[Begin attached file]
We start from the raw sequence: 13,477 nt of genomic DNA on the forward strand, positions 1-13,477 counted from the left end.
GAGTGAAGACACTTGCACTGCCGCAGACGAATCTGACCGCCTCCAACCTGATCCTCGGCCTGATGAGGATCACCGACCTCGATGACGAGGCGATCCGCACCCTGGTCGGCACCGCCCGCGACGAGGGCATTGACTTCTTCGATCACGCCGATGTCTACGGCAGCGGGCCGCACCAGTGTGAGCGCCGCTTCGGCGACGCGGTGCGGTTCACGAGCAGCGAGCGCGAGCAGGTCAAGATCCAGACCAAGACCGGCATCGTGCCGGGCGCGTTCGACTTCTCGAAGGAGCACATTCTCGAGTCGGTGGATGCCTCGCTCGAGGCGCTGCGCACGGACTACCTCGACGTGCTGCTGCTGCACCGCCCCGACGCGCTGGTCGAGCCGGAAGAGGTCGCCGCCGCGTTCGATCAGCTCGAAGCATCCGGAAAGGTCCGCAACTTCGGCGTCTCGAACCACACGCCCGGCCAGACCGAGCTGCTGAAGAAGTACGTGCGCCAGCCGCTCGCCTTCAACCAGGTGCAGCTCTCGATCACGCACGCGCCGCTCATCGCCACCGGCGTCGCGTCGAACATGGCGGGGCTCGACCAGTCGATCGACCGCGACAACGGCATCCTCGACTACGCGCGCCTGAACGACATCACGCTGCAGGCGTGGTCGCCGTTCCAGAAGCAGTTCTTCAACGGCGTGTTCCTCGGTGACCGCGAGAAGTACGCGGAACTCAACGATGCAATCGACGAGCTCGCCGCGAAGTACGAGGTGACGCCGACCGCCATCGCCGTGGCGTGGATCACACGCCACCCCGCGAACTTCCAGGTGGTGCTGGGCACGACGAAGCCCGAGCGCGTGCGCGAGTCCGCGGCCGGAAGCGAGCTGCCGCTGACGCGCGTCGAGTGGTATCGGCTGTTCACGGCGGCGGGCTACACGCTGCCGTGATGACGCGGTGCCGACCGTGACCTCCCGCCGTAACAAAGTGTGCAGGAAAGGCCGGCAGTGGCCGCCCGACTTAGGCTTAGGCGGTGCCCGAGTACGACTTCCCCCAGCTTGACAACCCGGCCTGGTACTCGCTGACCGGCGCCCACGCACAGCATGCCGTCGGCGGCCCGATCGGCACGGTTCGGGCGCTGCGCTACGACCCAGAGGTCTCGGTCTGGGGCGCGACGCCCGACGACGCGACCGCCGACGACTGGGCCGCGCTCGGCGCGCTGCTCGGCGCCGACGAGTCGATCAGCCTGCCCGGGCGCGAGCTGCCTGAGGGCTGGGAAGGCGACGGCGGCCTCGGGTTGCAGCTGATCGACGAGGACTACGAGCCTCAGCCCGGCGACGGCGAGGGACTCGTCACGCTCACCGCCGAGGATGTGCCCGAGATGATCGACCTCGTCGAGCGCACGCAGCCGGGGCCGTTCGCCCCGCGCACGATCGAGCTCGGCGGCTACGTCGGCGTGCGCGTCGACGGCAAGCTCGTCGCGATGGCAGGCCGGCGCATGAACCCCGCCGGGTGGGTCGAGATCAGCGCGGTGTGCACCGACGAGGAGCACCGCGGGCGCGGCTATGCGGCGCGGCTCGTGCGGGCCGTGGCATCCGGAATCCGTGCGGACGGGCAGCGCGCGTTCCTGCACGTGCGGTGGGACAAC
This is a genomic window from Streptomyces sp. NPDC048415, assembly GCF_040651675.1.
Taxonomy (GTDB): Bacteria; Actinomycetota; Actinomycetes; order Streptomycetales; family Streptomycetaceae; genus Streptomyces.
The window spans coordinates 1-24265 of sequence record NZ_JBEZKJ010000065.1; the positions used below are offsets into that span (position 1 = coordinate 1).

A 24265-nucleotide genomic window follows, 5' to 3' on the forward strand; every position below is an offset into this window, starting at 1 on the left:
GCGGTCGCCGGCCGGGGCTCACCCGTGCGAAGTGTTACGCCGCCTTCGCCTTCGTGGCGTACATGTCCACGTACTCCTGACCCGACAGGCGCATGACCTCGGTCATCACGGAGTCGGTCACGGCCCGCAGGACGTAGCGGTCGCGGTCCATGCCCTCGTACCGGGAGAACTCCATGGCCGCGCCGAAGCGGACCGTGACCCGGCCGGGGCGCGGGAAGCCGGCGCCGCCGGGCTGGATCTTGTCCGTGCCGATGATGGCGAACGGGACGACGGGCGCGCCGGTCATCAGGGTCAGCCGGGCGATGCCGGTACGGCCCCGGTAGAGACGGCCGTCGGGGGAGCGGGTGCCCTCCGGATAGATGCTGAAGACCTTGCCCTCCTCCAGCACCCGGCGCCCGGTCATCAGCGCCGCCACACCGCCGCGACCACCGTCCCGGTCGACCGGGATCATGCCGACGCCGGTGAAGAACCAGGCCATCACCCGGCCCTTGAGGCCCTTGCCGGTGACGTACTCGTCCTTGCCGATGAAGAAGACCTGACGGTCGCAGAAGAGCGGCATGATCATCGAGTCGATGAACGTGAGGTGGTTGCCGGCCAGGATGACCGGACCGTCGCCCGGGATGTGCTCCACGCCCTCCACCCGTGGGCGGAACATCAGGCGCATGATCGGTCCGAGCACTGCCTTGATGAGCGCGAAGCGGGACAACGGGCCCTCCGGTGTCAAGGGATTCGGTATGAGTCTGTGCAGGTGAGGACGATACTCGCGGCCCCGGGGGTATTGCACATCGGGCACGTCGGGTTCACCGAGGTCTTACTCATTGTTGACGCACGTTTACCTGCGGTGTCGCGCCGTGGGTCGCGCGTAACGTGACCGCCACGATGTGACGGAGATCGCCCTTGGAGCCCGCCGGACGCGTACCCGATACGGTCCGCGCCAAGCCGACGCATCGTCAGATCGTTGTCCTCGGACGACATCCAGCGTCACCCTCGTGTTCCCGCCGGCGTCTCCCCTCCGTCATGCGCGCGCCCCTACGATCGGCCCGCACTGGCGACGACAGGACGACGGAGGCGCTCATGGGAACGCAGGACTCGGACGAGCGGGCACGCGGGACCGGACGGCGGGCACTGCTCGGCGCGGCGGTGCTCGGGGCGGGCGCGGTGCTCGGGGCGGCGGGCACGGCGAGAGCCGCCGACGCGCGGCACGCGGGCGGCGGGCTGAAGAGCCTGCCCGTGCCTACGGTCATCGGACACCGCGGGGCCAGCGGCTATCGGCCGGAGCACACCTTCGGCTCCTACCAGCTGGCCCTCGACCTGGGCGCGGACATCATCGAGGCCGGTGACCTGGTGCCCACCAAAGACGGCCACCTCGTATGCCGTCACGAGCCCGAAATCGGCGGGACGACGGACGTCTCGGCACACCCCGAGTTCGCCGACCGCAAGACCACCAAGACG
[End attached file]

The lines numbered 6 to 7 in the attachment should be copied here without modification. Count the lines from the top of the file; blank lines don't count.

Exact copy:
A 24265-nucleotide genomic window follows, 5' to 3' on the forward strand; every position below is an offset into this window, starting at 1 on the left:
GCGGTCGCCGGCCGGGGCTCACCCGTGCGAAGTGTTACGCCGCCTTCGCCTTCGTGGCGTACATGTCCACGTACTCCTGACCCGACAGGCGCATGACCTCGGTCATCACGGAGTCGGTCACGGCCCGCAGGACGTAGCGGTCGCGGTCCATGCCCTCGTACCGGGAGAACTCCATGGCCGCGCCGAAGCGGACCGTGACCCGGCCGGGGCGCGGGAAGCCGGCGCCGCCGGGCTGGATCTTGTCCGTGCCGATGATGGCGAACGGGACGACGGGCGCGCCGGTCATCAGGGTCAGCCGGGCGATGCCGGTACGGCCCCGGTAGAGACGGCCGTCGGGGGAGCGGGTGCCCTCCGGATAGATGCTGAAGACCTTGCCCTCCTCCAGCACCCGGCGCCCGGTCATCAGCGCCGCCACACCGCCGCGACCACCGTCCCGGTCGACCGGGATCATGCCGACGCCGGTGAAGAACCAGGCCATCACCCGGCCCTTGAGGCCCTTGCCGGTGACGTACTCGTCCTTGCCGATGAAGAAGACCTGACGGTCGCAGAAGAGCGGCATGATCATCGAGTCGATGAACGTGAGGTGGTTGCCGGCCAGGATGACCGGACCGTCGCCCGGGATGTGCTCCACGCCCTCCACCCGTGGGCGGAACATCAGGCGCATGATCGGTCCGAGCACTGCCTTGATGAGCGCGAAGCGGGACAACGGGCCCTCCGGTGTCAAGGGATTCGGTATGAGTCTGTGCAGGTGAGGACGATACTCGCGGCCCCGGGGGTATTGCACATCGGGCACGTCGGGTTCACCGAGGTCTTACTCATTGTTGACGCACGTTTACCTGCGGTGTCGCGCCGTGGGTCGCGCGTAACGTGACCGCCACGATGTGACGGAGATCGCCCTTGGAGCCCGCCGGACGCGTACCCGATACGGTCCGCGCCAAGCCGACGCATCGTCAGATCGTTGTCCTCGGACGACATCCAGCGTCACCCTCGTGTTCCCGCCGGCGTCTCCCCTCCGTCATGCGCGCGCCCCTACGATCGGCCCGCACTGGCGACGACAGGACGACGGAGGCGCTCATGGGAACGCAGGACTCGGACGAGCGGGCACGCGGGACCGGACGGCGGGCACTGCTCGGCGCGGCGGTGCTCGGGGCGGGCGCGGTGCTCGGGGCGGCGGGCACGGCGAGAGCCGCCGACGCGCGGCACGCGGGCGGCGGGCTGAAGAGCCTGCCCGTGCCTACGGTCATCGGACACCGCGGGGCCAGCGGCTATCGGCCGGAGCACACCTTCGGCTCCTACCAGCTGGCCCTCGACCTGGGCGCGGACATCATCGAGGCCGGTGACCTGGTGCCCACCAAAGACGGCCACCTCGTATGCCGTCACGAGCCCGAAATCGGCGGGACGACGGACGTCTCGGCACACCCCGAGTTCGCCGACCGCAAGACCACCAAGACG